The Kalevala

Article By Nataliya Petlevych

posted by UK, March 27, 2019

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A truly beautiful Finnish epic, in which words weave ancient stories of the world, its cycles of life and its heroes. Sung and passed on by word of mouth for centuries, it was recorded only in the 19th century by Elias Lönnrot.

The word “Kalevala” means ‘land of heroes’, the abode of Kaleva, a mythical ancestor.

The Kalevala’s picturesque verses are full of adventures, mostly of the eternal sage, shaman and singer Väinämöinen, and of eternal blacksmith Ilmarinen, who hammered down the lid of the heavens.

It was Väinämöinen who was the first man on earth, born out of his own effort from the water-mother, the maiden of the air, after praying to the Sun, the Moon, and the Great Bear. Born already wise, he created the land and brought nature to life by sowing the seeds of everything.

Väinämöinen journeyed through the world and beyond, and undertook various magical quests and impossible tasks. When building a boat of magic by his power of song, he realised he could not finish the job as there were three words missing. He therefore embarked on a quest to find the words of power, but those he found were useless. So, the wonder-worker bravely went to Tuonela, the abode of the dead. Only with great magical skill was he, the old man of calm waters, able to escape unharmed. Upon his return he brought moral teachings to young people to enable them to win joy eternal and not to go to the dark Tuonela, full of suffering and pain.

In spite of all his trials, Väinämöinen was unable to find the missing words in the land of the dead. So, he decided to seek out an ancient sorcerer, Antero Vipunen. However, the magical bard had died ages ago and his giant body had become part of the world.

To help his friend and brother Väinämöinen with such an impossible task, the skilful smith Ilmarinen forged a special suit of armour.

The old and wise Väinämöinen woke Antero from his eternal sleep and entered his body through the mouth. At first, the bard was not bothered by such an intrusion. But Väinämöinen transformed himself into a smith and started a forge inside the stomach of Antero. After a battle of words and persistent forging, Vipunen opened his word-chest and shared the ancient wisdom. Thus, the missing words of power were discovered. Väinämöinen learned the secrets of nature and finished making his magic boat.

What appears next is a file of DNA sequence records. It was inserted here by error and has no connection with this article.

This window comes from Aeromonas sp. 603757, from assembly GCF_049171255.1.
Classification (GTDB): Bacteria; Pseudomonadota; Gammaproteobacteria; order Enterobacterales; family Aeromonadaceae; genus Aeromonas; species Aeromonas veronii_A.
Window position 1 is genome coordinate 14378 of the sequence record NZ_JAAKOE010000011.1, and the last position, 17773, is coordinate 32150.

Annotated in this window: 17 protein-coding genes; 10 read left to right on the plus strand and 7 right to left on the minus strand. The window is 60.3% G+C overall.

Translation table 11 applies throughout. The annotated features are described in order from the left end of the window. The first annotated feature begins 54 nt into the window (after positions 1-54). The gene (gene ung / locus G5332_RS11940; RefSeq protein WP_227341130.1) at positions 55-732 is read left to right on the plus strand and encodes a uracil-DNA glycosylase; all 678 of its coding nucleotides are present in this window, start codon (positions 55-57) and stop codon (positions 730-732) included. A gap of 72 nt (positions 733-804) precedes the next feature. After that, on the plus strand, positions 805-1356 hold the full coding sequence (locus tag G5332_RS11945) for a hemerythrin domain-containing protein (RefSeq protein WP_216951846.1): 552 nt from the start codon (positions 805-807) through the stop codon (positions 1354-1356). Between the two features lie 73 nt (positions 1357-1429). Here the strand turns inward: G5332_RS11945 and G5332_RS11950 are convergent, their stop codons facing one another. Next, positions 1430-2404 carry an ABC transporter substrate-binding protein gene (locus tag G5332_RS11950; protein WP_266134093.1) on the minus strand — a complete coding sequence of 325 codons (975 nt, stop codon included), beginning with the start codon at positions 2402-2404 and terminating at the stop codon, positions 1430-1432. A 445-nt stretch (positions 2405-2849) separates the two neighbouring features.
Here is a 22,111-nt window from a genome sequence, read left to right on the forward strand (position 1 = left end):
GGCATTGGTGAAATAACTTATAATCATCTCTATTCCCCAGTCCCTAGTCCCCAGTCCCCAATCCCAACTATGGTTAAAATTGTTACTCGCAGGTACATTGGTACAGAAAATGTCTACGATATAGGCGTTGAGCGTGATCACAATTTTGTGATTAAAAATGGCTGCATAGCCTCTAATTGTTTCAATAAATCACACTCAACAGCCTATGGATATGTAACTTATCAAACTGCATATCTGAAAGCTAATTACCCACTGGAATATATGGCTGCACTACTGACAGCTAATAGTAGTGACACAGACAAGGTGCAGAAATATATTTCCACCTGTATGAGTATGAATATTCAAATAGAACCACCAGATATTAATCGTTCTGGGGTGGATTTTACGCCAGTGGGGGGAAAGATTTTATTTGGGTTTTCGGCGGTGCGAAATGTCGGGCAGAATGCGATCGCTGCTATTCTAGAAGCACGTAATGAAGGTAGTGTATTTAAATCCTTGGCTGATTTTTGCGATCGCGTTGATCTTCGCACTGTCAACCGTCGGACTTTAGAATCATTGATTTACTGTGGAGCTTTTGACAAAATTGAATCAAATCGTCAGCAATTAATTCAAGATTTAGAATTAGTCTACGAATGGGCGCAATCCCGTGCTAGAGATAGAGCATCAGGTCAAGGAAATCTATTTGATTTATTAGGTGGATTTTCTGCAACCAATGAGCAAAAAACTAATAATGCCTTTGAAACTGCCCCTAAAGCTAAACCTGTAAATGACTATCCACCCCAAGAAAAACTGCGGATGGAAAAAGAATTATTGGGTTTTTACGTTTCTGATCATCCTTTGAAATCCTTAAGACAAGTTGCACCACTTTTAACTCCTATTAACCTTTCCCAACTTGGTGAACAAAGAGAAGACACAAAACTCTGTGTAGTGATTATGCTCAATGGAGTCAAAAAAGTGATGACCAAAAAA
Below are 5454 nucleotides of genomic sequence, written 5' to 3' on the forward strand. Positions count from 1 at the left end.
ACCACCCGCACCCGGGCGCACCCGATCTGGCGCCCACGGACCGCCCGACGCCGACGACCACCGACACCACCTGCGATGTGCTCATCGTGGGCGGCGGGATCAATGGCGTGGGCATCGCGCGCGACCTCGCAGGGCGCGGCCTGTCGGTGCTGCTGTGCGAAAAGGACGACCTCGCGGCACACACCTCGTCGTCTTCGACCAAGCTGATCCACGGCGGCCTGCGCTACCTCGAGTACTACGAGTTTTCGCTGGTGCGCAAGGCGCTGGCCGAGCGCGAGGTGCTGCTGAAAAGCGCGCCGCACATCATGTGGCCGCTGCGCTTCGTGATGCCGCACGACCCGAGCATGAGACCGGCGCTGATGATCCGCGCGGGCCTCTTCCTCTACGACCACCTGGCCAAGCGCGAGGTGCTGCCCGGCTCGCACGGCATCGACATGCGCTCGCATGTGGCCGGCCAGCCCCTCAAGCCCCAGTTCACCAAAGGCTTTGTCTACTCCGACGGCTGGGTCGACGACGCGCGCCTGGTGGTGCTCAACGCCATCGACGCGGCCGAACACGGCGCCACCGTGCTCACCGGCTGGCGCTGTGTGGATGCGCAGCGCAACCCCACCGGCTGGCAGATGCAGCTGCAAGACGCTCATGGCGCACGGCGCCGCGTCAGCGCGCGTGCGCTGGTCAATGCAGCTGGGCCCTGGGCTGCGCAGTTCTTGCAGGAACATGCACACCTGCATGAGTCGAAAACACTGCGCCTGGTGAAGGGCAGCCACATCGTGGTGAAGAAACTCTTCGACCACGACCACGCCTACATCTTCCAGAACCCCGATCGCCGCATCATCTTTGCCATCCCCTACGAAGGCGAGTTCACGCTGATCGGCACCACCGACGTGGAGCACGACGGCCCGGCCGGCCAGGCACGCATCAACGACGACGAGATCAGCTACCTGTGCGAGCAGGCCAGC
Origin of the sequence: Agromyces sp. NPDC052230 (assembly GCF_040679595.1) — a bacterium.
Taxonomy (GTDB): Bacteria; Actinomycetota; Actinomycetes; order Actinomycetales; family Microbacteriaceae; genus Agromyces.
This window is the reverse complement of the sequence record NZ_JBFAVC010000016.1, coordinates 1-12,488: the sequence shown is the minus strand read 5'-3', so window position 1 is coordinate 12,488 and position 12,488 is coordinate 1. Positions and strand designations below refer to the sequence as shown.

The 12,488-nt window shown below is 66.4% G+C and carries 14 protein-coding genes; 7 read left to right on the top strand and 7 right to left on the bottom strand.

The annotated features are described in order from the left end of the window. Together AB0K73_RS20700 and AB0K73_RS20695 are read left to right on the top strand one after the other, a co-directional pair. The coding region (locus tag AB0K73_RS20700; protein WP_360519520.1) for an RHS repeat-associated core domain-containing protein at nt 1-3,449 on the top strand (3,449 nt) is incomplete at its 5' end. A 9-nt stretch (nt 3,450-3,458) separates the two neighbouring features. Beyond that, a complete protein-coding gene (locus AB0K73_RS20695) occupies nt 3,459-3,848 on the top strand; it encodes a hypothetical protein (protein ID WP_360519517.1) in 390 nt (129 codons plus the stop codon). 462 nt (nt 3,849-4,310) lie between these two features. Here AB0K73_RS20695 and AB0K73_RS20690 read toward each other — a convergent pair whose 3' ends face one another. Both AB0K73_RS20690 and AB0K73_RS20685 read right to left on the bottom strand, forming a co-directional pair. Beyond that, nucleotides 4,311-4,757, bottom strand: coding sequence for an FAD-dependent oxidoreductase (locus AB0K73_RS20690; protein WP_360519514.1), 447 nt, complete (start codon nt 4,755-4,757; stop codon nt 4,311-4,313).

Other songs of the Kalevala tell the story of the Sampo, a mysterious object that brings wealth and prosperity. The mighty Ilmarinen made the Sampo at Väinämöinen’s request for the land of the far north, which was ruled by Louhi, a woman of great magical power. Later, the sons of Kalevala realised the importance of the Sampo and asked Louhi to share it. But she refused, so the heroes decided to steal it. Their plan almost succeeded, but Louhi caught up with them in the sea and started a fierce battle. As a result, the Sampo was broken into pieces. Väinämöinen found those pieces and brought them back to Kalevala. It turned out that the pieces preserved enough potency to provide goodness for all the land.

There were many more adventures, many more songs and enchantments… until a child was born from a virgin called Marjatta, who became a new king of the land of Kaleva. Väinämöinen had to leave the mortal realms with a promise to return when he would be needed again. He departed in the evening “to the higher-landed regions, to the lower verge of heaven”, and left for us here his magical instruments and his songs and wisdom-sayings to keep the memory of the heroic times, because out of the memory of the past comes the future.

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